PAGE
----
"The data is very clear ... as these schools close, the test scores and the performance of these schools go up," Mulgrew said. "These people are valued, tried and true employees."

    Teacher Camille LoParrino, starting her third year in the pool, said she worked as a lead teacher for the Reading First program before it was scrapped for budget reasons.

    She's now working as a substitute for an old mentor at School of Inquiry and Social Justice in the Bronx, hoping for a permanent opening next year, she said.

    "I applied to four dozen open market jobs that first summer," she said. "The second summer, I started to lose interest.

    "I sent out three dozen résumés. This summer, I sent one dozen. ... There's a lot of gems out there that are not getting picked up."

    rmonahan@nydailynews.com


    Read more: http://www.nydailynews.com/ny_local/education/2009/09/11/2009-09-11_stuck_in_detention_teachers_from_closed_schools_not_being_hired_despite_some_big.html#ixzz0QqRsknKX

    ReplyDelete
  4. THIS ANSWER IS FOR ANONYMOUS 7:22 PM. (1ST ONE ON THE COMMENTS)

    Principals not hiring teachers from closed schools, despite financial incentives
    by Rachel Monahan
    Daily News Staff Writer

    Friday, September 11th 2009, 4:00 ANONYMOUS

    Savulich for NewsTeacher Camille LoParrino: There's a lot of gems out there that are not getting picked up. Related NewsArticlesMom sues city to speed cleanup of Bronx school's PCBsSpace crunch keeps kids at home as classes begin in city Space crunch keeps kids at home as classes begin in cityStella D'oro set to move operations to OhioWorkers shudder over Stella D'oro shutteringMoney muddle hits Working Families PartyNew MTA chairman Jay Walder planning major changesCity principals balked at hiring teachers from closing schools this summer - even though they were offered financial incentives, the Daily News has learned.

    The Education Department last November instituted the incentives to reduce what's now a pool of 1,613 teachers working as high-priced substitutes and costing taxpayers more than $137 million a year.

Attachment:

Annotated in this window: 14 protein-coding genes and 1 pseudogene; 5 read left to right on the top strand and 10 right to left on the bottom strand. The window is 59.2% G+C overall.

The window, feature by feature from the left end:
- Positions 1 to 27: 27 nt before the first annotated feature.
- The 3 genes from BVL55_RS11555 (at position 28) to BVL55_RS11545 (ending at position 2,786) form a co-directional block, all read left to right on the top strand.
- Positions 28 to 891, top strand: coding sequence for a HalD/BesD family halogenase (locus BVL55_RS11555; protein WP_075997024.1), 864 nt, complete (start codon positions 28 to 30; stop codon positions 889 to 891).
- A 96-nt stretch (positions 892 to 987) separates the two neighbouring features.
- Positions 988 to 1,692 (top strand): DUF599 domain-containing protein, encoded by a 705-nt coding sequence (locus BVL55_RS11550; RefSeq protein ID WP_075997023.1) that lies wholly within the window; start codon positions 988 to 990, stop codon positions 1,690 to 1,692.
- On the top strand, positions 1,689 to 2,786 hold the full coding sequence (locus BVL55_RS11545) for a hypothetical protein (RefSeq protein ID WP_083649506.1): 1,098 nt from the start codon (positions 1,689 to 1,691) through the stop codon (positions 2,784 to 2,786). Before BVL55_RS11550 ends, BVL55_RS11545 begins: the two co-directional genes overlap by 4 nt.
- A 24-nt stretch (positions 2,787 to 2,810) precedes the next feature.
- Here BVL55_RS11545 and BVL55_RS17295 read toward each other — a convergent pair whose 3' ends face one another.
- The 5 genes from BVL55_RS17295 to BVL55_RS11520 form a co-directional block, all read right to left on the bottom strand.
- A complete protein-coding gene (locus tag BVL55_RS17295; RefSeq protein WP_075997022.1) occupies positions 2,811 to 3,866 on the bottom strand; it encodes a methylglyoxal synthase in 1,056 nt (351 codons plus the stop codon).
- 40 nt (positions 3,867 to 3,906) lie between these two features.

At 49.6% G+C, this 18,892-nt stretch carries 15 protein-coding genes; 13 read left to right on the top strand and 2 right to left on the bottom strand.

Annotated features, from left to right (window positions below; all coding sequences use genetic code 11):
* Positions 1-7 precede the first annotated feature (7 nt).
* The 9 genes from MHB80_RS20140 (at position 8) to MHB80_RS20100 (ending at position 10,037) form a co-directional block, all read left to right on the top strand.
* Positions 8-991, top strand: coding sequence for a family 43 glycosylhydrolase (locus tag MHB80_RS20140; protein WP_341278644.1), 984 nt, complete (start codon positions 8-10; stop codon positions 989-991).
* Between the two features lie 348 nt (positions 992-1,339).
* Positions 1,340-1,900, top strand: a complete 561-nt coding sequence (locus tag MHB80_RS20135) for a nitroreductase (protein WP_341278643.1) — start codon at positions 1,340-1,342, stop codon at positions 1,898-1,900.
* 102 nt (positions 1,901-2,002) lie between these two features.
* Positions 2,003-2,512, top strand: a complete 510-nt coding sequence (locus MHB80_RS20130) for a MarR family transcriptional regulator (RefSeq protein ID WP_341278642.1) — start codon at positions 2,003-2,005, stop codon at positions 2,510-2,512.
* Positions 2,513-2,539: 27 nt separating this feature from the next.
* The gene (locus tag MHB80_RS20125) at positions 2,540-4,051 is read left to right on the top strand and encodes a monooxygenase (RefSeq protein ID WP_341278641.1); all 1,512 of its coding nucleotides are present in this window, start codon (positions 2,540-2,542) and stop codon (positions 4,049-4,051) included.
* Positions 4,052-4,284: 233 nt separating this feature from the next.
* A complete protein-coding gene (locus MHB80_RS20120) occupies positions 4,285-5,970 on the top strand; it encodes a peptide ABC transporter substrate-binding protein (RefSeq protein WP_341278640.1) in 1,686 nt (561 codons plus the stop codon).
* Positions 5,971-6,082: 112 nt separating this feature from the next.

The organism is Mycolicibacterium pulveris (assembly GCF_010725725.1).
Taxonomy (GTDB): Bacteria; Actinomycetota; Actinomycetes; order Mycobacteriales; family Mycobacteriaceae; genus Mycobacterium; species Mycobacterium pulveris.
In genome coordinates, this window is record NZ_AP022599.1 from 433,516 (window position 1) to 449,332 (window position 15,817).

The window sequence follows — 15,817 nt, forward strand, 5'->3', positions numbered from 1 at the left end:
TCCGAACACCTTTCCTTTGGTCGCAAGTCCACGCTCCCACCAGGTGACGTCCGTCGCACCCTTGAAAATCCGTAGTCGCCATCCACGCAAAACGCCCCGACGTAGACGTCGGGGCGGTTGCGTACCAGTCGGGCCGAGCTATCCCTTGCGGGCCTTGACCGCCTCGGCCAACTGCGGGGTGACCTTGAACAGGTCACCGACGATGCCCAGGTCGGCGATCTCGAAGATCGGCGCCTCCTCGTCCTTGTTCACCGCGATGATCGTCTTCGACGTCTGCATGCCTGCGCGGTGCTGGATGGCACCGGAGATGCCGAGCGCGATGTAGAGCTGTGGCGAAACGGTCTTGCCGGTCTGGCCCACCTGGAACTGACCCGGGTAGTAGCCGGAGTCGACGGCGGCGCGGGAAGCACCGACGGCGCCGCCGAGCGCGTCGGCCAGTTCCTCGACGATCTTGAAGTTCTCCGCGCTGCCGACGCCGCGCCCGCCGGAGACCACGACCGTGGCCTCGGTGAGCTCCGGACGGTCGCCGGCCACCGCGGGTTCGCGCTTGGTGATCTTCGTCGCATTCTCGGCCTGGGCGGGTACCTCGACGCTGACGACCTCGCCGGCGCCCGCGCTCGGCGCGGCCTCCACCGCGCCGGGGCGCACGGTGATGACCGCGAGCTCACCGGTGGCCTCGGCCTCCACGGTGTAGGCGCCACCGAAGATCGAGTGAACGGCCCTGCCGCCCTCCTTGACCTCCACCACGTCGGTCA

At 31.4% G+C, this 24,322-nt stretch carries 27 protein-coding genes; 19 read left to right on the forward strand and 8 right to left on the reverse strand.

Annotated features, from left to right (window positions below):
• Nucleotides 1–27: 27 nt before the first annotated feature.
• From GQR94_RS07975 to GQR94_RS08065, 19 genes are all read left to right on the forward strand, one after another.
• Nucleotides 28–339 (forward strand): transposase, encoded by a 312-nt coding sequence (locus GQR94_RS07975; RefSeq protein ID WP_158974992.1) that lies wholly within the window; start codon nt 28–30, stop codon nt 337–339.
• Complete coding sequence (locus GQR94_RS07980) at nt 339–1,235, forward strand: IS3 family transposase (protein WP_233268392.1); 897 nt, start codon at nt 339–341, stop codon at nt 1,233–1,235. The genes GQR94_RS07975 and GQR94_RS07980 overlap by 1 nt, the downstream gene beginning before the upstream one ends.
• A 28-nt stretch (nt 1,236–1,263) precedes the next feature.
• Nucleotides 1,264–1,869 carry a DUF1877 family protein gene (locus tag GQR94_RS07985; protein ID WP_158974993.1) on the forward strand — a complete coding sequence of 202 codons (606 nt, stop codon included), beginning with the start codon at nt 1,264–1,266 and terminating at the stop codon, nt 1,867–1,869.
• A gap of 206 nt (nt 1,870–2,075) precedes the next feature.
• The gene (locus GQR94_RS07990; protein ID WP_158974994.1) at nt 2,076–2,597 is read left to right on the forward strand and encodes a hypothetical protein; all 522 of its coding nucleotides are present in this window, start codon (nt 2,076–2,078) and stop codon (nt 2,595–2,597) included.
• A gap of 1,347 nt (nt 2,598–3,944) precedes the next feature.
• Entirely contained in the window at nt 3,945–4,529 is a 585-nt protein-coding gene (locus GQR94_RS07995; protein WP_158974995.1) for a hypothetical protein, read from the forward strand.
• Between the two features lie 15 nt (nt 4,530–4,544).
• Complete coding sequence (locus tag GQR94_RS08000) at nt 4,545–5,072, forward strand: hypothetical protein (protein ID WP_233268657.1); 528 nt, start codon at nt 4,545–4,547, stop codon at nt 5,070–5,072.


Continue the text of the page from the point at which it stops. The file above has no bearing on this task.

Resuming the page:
Even so, principals aren't snapping the teachers up.

    "[Being in the pool] kind of puts a cloud over those people," said Principal James Harrigan of Public School 229 in Dyker Heights, Brooklyn.

    Harrigan hired four teachers this summer based on references from fellow principals - but none from closed schools.

    "It's probably unfair," he added. "I took the recently excessed people because I felt more comfortable in my relationship with their principals.

    "The recent people were excessed for budget reasons. ... The year before, a lot of it was school closures."

    Some principals accepted the subsidy and hired 188 teachers, or 17%, of the 1,134 eligible teachers.

    The subsidy lasts eight years and covers the difference in salary between a first-year teacher and a senior teacher who has been in the pool since at least November.

    About 52% of the 1,960 teachers who lost their permanent jobs at schools this spring have since been hired. The vast majority of them lost jobs for budget reasons.

    A hiring freeze was instituted to make sure the pool didn't grow after schools were told they had to cut their budgets.

    Nonetheless, the pool grew by 500 teachers since this time last year.

    "Principals have the final say over the teachers they hire and can choose teachers specifically suited to their students' needs - even when their choices are limited to current staff," DOE spokeswoman Ann Forte said.

    "The DOE is making a concerted effort to help these people find jobs," she added, citing job fairs and résumé-writing workshops specifically for the pool.

    Teachers union President Michael Mulgrew blamed DOE officials for "disparaging" teachers who've been in the pool since at least last year and said the administration should be "applauding" their work.

    "Over 70% of these teachers come from closing schools," Mulgrew said.

    "The data is very clear ... as these schools close, the test scores and the performance of these schools go up," Mulgrew said. "These people are valued, tried and true employees."

    Teacher Camille LoParrino, starting her third year in the pool, said she worked as a lead teacher for the Reading First program before it was scrapped for budget reasons.

    She's now working as a substitute for an old mentor at School of Inquiry and Social Justice in the Bronx, hoping for a permanent opening next year, she said.

    "I applied to four dozen open market jobs that first summer," she said. "The second summer, I started to lose interest.

    "I sent out three dozen résumés. This summer, I sent one dozen. ... There's a lot of gems out there that are not getting picked up."

    rmonahan@nydailynews.com


    Read more: http://www.nydailynews.com/ny_local/education/2009/09/11/2009-09-11_stuck_in_detention_teachers_from_closed_schools_not_being_hired_despite_some_big.html#ixzz0QqRsknKX

    ReplyDelete